I agree with Susan for the most part. But I note from my own life and experience that one cannot be an "agent of change and transformation" until one has been "transformed" oneself. And last time I checked, Jesus was not just calling us to "health and wholeness" (which sounds like Christian Science to me), he was calling us to self-denial and the cross. Liberals sure tend to dislike the notion of self-denial as applied to sexuality; conservatives frequently are equally hostile to it when it comes to their material comforts...

But who am I to preach self-denial? I'm a divorced, full-size pickup truck-driving, jelly-bean and caffeine addict myself!

Wednesday, November 05, 2003

I liked this story about hormones and flirting. Just the thing to contemplate before I lead Wednesday night youth group and rambunctious teenagers!
Arnold plans to name a conservationist and environmental activist to head the state's Environmental Protection Agency. This is great news for progressives, and is in keeping with Schwarzenegger's surprisingly "green" environmental platform. David Dreier is said to not be gruntled, which I take to be the best news of all. Arnold also plans to tap Bonnie Reiss, a self-described "liberal Democrat" to be a senior advisor.

Hugoboy is comforted and pleased.

Elsewhere, Howard Dean is taking flak for his desire to reach out to Southern whites who fly the Confederate flag. Though I don't have the battle flag on the back of my pickup truck, I'm with Howard on this one. Unlike the Nazi Swastika, which cannot be separated from a legacy of genocide, the Confederate flag does have a variety of shifting meanings, ranging from the openly racist to the benignly nostalgic. It has, for one, always represented populist and agrarian rebellion against urban and economic elites. Dean is right to point out that it is time for Democrats to seek out the votes of disaffected working class Southerners who, time and time again, vote against their own interests in supporting wealthy Republicans.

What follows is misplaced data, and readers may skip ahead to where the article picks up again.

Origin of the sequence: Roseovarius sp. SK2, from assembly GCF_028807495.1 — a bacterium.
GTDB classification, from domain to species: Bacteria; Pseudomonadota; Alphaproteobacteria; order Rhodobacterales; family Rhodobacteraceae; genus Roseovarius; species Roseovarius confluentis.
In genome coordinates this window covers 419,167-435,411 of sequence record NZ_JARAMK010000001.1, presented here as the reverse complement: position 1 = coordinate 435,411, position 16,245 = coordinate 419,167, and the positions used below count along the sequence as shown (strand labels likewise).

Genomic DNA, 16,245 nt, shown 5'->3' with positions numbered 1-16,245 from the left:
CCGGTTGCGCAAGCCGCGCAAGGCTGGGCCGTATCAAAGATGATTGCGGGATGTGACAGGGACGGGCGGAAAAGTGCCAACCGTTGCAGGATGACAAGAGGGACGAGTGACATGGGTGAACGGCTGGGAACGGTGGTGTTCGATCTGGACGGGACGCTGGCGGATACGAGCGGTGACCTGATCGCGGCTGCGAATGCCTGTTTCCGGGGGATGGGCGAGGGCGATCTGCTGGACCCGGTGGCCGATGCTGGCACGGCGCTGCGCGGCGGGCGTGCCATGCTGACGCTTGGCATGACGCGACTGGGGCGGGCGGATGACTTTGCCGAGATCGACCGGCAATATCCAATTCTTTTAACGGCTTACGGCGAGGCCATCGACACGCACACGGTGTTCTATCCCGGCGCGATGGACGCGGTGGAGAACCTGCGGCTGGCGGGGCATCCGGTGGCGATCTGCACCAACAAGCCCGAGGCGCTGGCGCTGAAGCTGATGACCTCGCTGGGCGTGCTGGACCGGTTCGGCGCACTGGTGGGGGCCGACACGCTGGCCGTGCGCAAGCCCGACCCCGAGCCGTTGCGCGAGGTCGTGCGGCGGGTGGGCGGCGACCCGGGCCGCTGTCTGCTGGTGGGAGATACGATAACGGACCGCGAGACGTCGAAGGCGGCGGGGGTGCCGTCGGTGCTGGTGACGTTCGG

I'm still a Kucinich man, but not by much.

Tuesday, November 04, 2003

Because of last Friday's discovery, some have asked how I deal with plagiarism. It varies depending on the egregiousness of the offense. Clever plagiarism (which uses obscure sources unavailable on the Internet) is dealt with more leniently than stupid plagiarism (which might seem a redundant term, but refers to using easily found Internet sources). The student usually, but not always, fails the class. What I find so annoying is that the sort of students who engage in the latter form of plagiarism are assuming that I am too lazy to read their work closely. But I note that plagiarism is, at its core, lying. And look at where liars are placed in this "sin list" -- dead last and thus most vile of all.

I shall go sulfur shopping before handing the papers back on Thursday.
Calling all theological conservatives! Can someone explain to me why (from a Scriptural standpoint) it is perfectly okay for the Episcopal Church USA to consecrate divorced and remarried men as bishops, but not Gene Robinson? (Fifteen current bishops in the Episcopal Church, not including Gene Robinson, are divorced; eleven have remarried without annulments. Among them is Los Angeles's own bishop, my friend Jon Bruno). How are the church's teachings on homosexuality different from the New Testament understanding of divorce? Or that a bishop should have "only one wife"? Can someone make the case that divorced bishops are okay in a way that gay bishops are not?
I am still loyally observing the supermarket strike, though I confess it was a relief to be able to shop at Ralphs this past weekend. Ralphs has seen an upsurge in business since the pickets were withdrawn from their stores alone; the story is here. For those who think the strikers are rejecting reasonable offers, here is a link to an actuarial analysis of what most grocery workers would pay under the proposed agreement with the supermarkets. It is far higher than what the stores have suggested.
Sometimes my dear conservative brothers forget their history. Here is Rob Schenck of the National Clergy Council, condemning the consecration of Gene Robinson and what he sees as the church's capitulation to modernity: